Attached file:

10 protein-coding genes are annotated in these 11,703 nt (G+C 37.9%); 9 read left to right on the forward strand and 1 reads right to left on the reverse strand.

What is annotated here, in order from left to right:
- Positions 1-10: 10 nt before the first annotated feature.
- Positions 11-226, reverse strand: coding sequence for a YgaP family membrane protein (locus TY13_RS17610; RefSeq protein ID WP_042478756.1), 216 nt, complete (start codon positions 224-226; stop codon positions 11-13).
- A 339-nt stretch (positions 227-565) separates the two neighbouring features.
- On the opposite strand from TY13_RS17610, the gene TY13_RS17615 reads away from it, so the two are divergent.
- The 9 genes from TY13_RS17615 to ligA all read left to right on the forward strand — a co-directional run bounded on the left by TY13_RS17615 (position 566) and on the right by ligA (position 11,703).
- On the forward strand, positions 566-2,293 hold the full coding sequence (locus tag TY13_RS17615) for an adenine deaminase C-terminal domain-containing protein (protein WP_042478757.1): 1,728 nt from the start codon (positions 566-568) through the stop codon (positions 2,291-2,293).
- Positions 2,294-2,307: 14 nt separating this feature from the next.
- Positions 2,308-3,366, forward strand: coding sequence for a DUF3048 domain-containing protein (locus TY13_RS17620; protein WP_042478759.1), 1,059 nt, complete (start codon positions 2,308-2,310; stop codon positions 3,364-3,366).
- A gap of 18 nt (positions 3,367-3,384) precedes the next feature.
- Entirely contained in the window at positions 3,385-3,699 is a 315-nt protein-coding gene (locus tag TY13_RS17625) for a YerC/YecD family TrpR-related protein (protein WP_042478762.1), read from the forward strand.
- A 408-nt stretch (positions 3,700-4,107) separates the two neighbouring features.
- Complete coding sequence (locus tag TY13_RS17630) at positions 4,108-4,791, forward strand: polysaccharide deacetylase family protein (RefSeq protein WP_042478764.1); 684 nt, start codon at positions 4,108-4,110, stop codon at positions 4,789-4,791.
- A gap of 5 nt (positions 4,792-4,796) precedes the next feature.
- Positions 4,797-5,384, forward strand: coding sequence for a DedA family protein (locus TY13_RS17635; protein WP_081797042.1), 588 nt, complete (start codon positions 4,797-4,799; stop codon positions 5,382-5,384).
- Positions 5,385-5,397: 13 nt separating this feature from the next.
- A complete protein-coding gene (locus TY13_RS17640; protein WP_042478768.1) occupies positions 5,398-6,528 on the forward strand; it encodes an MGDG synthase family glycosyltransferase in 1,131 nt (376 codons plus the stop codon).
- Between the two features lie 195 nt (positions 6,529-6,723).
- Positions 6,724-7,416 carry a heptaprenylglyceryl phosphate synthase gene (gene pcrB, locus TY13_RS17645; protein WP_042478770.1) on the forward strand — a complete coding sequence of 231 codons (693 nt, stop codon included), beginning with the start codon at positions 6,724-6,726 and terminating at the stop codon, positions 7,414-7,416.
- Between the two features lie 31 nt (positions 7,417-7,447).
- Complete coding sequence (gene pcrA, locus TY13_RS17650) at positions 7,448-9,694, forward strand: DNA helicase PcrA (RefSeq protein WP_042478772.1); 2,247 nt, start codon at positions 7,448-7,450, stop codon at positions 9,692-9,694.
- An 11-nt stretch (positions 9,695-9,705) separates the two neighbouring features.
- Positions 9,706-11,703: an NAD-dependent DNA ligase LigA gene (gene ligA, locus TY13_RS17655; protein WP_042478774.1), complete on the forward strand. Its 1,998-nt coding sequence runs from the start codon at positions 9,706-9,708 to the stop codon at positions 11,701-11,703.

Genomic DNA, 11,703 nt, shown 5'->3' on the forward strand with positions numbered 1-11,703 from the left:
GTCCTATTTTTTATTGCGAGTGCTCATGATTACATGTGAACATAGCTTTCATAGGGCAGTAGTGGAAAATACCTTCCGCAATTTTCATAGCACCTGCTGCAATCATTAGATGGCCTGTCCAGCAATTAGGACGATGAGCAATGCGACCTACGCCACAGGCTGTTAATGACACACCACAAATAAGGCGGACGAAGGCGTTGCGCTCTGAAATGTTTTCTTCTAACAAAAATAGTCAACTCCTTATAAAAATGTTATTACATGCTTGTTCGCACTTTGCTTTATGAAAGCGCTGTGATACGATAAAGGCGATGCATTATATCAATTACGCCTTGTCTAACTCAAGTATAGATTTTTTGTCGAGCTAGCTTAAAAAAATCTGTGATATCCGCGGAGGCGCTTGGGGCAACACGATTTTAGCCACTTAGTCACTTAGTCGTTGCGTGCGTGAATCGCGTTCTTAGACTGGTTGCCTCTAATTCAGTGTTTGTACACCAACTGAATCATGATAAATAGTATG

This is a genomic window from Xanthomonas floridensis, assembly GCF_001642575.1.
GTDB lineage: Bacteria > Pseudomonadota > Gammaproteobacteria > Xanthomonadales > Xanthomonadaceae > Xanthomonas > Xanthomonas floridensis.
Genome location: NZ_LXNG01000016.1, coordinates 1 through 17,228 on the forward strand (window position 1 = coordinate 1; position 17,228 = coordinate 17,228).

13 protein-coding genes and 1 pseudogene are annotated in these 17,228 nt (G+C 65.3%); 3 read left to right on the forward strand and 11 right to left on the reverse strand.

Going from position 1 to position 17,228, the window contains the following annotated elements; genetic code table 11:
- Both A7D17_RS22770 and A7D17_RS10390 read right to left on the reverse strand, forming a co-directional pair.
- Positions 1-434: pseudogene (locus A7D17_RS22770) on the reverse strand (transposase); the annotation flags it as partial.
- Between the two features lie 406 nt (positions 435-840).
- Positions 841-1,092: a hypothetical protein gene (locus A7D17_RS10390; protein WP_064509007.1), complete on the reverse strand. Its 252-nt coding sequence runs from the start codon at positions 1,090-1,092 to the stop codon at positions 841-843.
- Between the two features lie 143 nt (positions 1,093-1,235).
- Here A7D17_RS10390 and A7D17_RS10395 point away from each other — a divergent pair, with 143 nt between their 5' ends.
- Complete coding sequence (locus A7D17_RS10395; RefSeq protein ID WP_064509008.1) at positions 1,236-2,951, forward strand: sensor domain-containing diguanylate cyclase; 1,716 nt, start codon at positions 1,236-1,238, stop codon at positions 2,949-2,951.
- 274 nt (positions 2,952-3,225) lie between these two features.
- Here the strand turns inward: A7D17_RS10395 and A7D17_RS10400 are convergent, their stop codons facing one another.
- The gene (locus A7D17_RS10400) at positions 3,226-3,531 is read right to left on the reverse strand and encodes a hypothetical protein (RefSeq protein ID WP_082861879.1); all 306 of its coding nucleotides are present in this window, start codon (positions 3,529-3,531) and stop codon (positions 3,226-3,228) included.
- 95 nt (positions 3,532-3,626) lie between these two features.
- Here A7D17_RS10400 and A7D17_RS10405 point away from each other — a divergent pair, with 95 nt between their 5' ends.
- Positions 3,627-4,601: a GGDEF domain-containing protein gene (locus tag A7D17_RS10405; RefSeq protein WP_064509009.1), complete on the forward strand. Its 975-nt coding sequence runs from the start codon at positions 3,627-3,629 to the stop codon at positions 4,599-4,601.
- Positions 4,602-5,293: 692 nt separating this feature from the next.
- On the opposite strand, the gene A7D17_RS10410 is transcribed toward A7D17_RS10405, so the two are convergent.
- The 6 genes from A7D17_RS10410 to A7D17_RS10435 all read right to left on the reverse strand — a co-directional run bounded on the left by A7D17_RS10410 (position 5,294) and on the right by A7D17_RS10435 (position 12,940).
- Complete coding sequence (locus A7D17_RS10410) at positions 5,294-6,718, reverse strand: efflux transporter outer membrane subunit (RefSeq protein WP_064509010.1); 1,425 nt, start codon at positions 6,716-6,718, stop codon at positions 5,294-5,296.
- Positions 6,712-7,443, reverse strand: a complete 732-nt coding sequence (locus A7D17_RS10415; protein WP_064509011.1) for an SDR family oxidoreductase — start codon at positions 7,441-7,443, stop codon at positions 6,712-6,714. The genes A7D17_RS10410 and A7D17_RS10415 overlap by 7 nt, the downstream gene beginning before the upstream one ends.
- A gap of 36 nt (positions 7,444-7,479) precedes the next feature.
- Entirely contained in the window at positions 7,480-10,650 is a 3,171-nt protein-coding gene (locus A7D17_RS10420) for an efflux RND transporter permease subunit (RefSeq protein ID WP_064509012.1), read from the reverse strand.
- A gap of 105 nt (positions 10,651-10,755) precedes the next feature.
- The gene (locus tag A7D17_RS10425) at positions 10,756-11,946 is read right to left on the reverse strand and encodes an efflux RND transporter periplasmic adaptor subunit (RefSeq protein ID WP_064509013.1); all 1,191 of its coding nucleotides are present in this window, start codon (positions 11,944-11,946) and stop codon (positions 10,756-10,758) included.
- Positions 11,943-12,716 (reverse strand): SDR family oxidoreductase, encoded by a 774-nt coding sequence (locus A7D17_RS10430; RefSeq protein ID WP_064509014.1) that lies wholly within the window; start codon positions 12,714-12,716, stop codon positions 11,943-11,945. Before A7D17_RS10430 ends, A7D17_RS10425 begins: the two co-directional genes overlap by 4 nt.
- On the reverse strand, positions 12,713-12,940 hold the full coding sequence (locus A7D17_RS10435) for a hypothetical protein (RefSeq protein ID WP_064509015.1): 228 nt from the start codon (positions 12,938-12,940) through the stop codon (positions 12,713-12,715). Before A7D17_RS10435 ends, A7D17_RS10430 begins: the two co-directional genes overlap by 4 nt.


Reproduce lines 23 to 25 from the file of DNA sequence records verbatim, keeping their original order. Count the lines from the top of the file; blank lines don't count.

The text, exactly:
- An 11-nt stretch (positions 9,695-9,705) separates the two neighbouring features.
- Positions 9,706-11,703: an NAD-dependent DNA ligase LigA gene (gene ligA, locus TY13_RS17655; protein WP_042478774.1), complete on the forward strand. Its 1,998-nt coding sequence runs from the start codon at positions 9,706-9,708 to the stop codon at positions 11,701-11,703.

Genomic DNA, 11,703 nt, shown 5'->3' on the forward strand with positions numbered 1-11,703 from the left: